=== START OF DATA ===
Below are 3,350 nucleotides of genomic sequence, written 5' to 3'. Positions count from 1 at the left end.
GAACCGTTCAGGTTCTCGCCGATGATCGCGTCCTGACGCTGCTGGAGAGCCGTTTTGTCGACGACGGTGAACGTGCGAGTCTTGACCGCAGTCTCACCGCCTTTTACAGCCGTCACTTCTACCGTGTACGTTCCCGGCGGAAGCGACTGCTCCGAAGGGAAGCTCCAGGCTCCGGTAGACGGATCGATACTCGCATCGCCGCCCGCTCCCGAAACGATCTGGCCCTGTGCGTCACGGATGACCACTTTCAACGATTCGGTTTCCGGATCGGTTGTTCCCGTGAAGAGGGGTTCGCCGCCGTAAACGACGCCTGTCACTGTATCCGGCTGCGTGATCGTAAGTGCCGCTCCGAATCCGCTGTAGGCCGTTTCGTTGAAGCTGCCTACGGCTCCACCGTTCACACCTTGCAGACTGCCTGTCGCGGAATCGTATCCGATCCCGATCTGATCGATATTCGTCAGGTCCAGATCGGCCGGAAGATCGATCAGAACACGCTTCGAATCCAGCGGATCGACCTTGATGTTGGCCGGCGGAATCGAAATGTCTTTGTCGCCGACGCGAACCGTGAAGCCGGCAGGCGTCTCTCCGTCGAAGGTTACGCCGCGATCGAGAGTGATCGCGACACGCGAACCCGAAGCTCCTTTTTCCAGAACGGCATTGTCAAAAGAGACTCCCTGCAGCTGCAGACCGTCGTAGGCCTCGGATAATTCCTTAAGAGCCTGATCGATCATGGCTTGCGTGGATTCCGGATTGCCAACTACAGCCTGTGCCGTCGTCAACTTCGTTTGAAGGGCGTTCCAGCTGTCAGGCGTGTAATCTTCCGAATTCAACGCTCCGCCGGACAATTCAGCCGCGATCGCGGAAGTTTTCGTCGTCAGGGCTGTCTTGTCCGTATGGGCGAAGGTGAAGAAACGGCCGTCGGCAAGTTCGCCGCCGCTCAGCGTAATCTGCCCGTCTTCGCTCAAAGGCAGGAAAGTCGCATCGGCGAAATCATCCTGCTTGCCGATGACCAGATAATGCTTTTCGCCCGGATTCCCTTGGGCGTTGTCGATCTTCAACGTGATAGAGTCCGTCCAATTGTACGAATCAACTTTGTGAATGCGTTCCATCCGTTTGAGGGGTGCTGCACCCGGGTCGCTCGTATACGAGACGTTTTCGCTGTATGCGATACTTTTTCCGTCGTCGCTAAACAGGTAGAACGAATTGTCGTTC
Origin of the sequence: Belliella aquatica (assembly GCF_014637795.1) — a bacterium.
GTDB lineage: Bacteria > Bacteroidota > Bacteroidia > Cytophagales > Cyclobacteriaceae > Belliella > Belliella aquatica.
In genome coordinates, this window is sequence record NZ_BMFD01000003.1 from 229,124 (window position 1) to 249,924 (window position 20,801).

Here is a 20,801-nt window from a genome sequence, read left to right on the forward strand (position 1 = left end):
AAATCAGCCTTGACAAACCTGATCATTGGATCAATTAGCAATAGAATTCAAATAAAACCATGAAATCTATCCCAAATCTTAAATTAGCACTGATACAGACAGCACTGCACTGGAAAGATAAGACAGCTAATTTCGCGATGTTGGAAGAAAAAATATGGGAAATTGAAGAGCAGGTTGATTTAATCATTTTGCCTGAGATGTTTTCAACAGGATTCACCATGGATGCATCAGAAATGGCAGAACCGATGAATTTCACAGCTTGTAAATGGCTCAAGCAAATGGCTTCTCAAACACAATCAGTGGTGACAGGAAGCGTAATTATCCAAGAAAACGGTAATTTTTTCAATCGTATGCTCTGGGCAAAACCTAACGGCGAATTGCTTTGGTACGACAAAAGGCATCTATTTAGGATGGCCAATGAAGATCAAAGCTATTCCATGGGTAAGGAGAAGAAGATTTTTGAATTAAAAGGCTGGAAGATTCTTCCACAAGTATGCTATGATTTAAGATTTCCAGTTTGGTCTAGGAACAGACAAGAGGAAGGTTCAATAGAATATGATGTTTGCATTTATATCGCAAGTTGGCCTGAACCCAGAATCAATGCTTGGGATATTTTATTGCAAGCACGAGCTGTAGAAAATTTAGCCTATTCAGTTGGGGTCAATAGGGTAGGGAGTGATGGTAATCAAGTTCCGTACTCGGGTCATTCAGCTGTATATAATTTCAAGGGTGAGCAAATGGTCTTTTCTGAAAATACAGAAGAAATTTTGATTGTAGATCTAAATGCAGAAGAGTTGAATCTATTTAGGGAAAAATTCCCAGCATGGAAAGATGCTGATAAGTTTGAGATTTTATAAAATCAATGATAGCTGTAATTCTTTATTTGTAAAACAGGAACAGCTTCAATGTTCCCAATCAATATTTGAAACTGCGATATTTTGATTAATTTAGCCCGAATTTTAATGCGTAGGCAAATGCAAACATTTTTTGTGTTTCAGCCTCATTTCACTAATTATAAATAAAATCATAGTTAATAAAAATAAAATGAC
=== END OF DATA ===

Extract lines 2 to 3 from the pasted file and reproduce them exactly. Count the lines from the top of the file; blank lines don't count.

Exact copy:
GAACCGTTCAGGTTCTCGCCGATGATCGCGTCCTGACGCTGCTGGAGAGCCGTTTTGTCGACGACGGTGAACGTGCGAGTCTTGACCGCAGTCTCACCGCCTTTTACAGCCGTCACTTCTACCGTGTACGTTCCCGGCGGAAGCGACTGCTCCGAAGGGAAGCTCCAGGCTCCGGTAGACGGATCGATACTCGCATCGCCGCCCGCTCCCGAAACGATCTGGCCCTGTGCGTCACGGATGACCACTTTCAACGATTCGGTTTCCGGATCGGTTGTTCCCGTGAAGAGGGGTTCGCCGCCGTAAACGACGCCTGTCACTGTATCCGGCTGCGTGATCGTAAGTGCCGCTCCGAATCCGCTGTAGGCCGTTTCGTTGAAGCTGCCTACGGCTCCACCGTTCACACCTTGCAGACTGCCTGTCGCGGAATCGTATCCGATCCCGATCTGATCGATATTCGTCAGGTCCAGATCGGCCGGAAGATCGATCAGAACACGCTTCGAATCCAGCGGATCGACCTTGATGTTGGCCGGCGGAATCGAAATGTCTTTGTCGCCGACGCGAACCGTGAAGCCGGCAGGCGTCTCTCCGTCGAAGGTTACGCCGCGATCGAGAGTGATCGCGACACGCGAACCCGAAGCTCCTTTTTCCAGAACGGCATTGTCAAAAGAGACTCCCTGCAGCTGCAGACCGTCGTAGGCCTCGGATAATTCCTTAAGAGCCTGATCGATCATGGCTTGCGTGGATTCCGGATTGCCAACTACAGCCTGTGCCGTCGTCAACTTCGTTTGAAGGGCGTTCCAGCTGTCAGGCGTGTAATCTTCCGAATTCAACGCTCCGCCGGACAATTCAGCCGCGATCGCGGAAGTTTTCGTCGTCAGGGCTGTCTTGTCCGTATGGGCGAAGGTGAAGAAACGGCCGTCGGCAAGTTCGCCGCCGCTCAGCGTAATCTGCCCGTCTTCGCTCAAAGGCAGGAAAGTCGCATCGGCGAAATCATCCTGCTTGCCGATGACCAGATAATGCTTTTCGCCCGGATTCCCTTGGGCGTTGTCGATCTTCAACGTGATAGAGTCCGTCCAATTGTACGAATCAACTTTGTGAATGCGTTCCATCCGTTTGAGGGGTGCTGCACCCGGGTCGCTCGTATACGAGACGTTTTCGCTGTATGCGATACTTTTTCCGTCGTCGCTAAACAGGTAGAACGAATTGTCGTTC
Origin of the sequence: Belliella aquatica (assembly GCF_014637795.1) — a bacterium.